Recording Techniques for PIV

  • Markus Raffel
  • Christian E. Willert
  • Fulvio Scarano
  • Christian J. Kähler
  • Steven T. Wereley
  • Jürgen Kompenhans


Based on the physical concepts of electronic imaging introduced in the previous chapter, this chapter focusses on the image sensor technology in the context of PIV image recording. Loosely based on the historical development of CCD image sensor technology, the chapter describes the advancements such as on-chip intermediate storage, asynchronous triggering and the lens-on-chip technique that were instrumental in making the “double-shutter” PIV camera possible, that has been the workhorse throughout the PIV community for the past two decades. Details such as the synchronization of these cameras with the light source are covered. Driven by the consumer market, CMOS imaging is nowadays increasingly replacing the CCD sensor in PIV-suitable cameras, in particular, through the introduction of low noise imagers such as the scientific CMOS. Beyond this, high-speed CMOS imager allow the extension of PIV technique to capture temporally highly resolved velocity data at rates in excess of 10,000 recordings per second.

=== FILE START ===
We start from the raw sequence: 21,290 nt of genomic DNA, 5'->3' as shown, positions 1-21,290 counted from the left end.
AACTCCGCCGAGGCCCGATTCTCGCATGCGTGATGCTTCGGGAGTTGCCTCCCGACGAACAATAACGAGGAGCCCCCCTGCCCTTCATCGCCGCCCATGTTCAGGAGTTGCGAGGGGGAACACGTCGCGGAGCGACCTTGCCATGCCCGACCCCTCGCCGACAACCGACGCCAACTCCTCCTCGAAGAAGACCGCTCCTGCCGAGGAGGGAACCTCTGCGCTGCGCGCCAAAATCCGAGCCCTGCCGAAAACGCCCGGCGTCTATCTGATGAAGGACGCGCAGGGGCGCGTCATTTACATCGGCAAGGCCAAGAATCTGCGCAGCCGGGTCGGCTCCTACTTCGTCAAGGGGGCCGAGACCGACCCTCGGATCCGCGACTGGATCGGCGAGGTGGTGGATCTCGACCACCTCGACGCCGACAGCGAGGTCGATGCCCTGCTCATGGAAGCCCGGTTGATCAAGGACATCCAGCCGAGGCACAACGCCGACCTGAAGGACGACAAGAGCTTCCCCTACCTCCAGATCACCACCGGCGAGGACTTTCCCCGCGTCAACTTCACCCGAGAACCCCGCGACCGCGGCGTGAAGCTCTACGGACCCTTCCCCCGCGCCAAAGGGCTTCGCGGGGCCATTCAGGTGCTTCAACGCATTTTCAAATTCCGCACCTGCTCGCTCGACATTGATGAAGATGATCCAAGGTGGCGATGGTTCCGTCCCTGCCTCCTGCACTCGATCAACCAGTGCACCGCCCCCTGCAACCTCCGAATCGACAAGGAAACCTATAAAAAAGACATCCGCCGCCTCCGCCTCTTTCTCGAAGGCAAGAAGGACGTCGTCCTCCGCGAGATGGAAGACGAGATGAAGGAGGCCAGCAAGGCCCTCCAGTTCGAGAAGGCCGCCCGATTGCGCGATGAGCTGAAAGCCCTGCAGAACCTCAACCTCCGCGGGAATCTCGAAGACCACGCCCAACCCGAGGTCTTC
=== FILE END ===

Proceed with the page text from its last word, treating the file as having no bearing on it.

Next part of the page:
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© Springer International Publishing AG, part of Springer Nature 2018

Authors and Affiliations

  • Markus Raffel
    • 1
  • Christian E. Willert
    • 2
  • Fulvio Scarano
    • 3
  • Christian J. Kähler
    • 4
  • Steven T. Wereley
    • 5
  • Jürgen Kompenhans
    • 1
  1. 1. Institut für Aerodynamik und StrömungstechnikDeutsches Zentrum für Luft- und Raumfahrt e.V. (DLR)GöttingenGermany
  2. 2. Institut für AntriebstechnikDeutsches Zentrum für Luft- und Raumfahrt e.V. (DLR)KölnGermany
  3. 3.Department of Aerospace EngineeringDelft University of TechnologyDelftThe Netherlands
  4. 4.Institut für Strömungsmechanik und AerodynamikUniversität der Bundeswehr MünchenNeubibergGermany
  5. 5.Department of Mechanical Engineering, Birck Nanotech CenterPurdue UniversityWest LafayetteUSA

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